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A retirement plan for others as well

"Now, my life should be of use to someone else,” is how the 83-year-old Bhaskar Yadavrao Pawar explains on his decision to set up an an old age home -- the Manav Seva Trust Vrudhashram, reports Alex Fernandes.

india Updated: Nov 06, 2007 02:46 IST
Alex Fernandes

Not everyone invests his retirement kitty in an old age home. But that’s what Bhaskar Yadavrao Pawar did after he retired from the army as a sipahi. “My worldly duties are over. Now, my life should be of use to someone else,” is how the 83-year-old explains his decision to set up the Manav Seva Trust Vrudhashram.

Pawar started the home in 1990, using the land given to him by the army, according to Ghanshyam Vyas, a trustee of the home. “I retired in 1974 and for a while, I drove a taxi to support my family. But something inside me prompted me to do this,” Pawar says. “My family members thought I had gone mad but I was determined.”

A 90-minute drive from Dadar, the home was a hut initially, nothing much to write home about. “Our first inmate was a man from Virar, where I lived. He was very old, about 100, and had nowhere to go, so I brought him here,” says Pawar.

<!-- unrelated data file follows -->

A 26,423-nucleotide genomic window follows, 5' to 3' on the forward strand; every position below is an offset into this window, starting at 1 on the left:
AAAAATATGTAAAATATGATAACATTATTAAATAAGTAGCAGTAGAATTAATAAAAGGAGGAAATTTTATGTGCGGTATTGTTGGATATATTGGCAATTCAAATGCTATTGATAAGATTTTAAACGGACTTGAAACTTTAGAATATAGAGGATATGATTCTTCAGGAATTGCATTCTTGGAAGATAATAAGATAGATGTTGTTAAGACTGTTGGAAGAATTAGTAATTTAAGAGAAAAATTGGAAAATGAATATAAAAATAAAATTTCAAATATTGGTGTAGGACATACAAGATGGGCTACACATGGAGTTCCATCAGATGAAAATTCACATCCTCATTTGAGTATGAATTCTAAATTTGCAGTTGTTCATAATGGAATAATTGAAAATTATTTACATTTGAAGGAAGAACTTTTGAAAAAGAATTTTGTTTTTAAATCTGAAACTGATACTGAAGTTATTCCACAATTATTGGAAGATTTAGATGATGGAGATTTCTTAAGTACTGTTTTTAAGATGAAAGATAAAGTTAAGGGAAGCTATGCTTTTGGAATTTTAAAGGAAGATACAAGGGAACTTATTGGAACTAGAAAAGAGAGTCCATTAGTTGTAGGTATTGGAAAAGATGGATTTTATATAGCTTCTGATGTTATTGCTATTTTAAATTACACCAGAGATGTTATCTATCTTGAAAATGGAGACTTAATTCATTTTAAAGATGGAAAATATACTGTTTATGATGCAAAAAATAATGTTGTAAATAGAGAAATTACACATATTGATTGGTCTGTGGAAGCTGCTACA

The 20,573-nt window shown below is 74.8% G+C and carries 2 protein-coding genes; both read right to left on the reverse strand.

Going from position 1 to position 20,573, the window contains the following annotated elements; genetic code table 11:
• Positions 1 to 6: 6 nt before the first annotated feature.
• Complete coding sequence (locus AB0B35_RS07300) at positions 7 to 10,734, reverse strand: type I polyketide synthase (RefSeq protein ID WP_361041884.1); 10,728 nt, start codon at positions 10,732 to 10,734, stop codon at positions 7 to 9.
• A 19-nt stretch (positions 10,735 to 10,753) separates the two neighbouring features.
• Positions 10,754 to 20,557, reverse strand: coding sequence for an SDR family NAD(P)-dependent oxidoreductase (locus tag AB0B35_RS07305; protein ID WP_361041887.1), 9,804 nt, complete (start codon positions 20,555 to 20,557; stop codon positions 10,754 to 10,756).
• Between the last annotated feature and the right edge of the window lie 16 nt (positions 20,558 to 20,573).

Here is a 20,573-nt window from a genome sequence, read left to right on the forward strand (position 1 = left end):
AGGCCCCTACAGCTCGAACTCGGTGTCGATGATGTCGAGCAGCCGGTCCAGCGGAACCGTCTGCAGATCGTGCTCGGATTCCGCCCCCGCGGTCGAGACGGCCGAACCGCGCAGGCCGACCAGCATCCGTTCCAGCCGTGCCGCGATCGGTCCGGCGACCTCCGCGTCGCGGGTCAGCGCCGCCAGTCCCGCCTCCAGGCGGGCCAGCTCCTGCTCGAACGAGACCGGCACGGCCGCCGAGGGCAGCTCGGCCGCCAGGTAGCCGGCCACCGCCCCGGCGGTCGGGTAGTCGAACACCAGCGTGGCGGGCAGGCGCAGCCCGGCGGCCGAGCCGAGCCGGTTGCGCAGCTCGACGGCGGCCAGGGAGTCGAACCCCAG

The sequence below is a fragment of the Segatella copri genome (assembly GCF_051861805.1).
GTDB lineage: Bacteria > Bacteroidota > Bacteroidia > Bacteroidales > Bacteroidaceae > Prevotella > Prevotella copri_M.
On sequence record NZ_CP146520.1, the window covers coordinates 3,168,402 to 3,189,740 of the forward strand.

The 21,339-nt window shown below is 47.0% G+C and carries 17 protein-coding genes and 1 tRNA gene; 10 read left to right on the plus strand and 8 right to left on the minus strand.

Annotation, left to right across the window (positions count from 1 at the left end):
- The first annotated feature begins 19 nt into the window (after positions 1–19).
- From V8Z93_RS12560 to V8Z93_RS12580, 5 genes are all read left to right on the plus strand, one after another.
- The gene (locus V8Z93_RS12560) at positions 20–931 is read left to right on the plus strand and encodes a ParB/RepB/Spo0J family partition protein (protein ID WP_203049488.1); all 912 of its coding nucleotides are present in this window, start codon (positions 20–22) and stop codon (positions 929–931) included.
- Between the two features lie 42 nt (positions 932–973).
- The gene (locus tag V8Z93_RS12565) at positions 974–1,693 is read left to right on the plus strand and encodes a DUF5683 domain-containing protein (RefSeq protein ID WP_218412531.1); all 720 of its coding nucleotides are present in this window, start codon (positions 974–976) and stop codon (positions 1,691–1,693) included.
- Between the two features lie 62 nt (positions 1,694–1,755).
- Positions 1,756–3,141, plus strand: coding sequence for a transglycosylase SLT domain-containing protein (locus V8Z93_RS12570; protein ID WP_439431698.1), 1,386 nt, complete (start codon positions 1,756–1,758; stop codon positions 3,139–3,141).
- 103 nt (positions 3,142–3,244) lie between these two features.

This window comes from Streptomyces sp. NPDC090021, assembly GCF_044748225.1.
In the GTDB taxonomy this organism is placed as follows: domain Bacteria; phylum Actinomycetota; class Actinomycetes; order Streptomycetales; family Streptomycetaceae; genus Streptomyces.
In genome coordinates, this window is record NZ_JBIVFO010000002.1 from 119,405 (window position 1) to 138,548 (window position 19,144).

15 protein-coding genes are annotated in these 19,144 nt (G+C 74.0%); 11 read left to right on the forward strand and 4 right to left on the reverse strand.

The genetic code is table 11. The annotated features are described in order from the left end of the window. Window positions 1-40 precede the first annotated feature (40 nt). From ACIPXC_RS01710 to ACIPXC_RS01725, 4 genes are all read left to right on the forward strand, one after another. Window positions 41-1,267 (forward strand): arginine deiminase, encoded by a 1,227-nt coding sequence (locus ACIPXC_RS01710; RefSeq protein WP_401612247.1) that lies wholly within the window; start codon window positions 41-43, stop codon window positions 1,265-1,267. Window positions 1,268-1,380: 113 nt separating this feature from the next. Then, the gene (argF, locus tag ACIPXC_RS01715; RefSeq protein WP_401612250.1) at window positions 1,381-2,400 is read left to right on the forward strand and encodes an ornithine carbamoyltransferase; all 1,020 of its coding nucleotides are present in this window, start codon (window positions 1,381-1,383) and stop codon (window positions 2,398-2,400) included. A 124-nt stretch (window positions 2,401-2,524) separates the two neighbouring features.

Soon after, “my wife joined me here and between the two of us, we managed the place,” he says. “An army colleague, who had just lost his wife, also joined us.” By 1993, when the home was registered, there were 16 inmates. Today, it houses 83 seniors, many of whom have been abandoned by their families.

Finances come from individual donors, but “we don’t go around asking anyone”. The families of inmates who can afford to pay contribute a nominal amount. “Of the inmates, 15 are looked after at no cost whatsoever. We have never turned away an old and helpless person for lack of money,” says Pawar.

The going has not been easy. “Once, in the monsoon, we ran out of provisions,” Pawar recalls. “But late at night that day, some men came with a load of edibles saying a Mr Shah had donated it. That’s when I realised God does exist.”

The situation is much better now, though Pawar no longer has his wife to help him run the place; she passed away in 1997. Many organisations in the city also donate food and clothing regularly.

“I have found peace here,” says Mhapsekar, an inmate.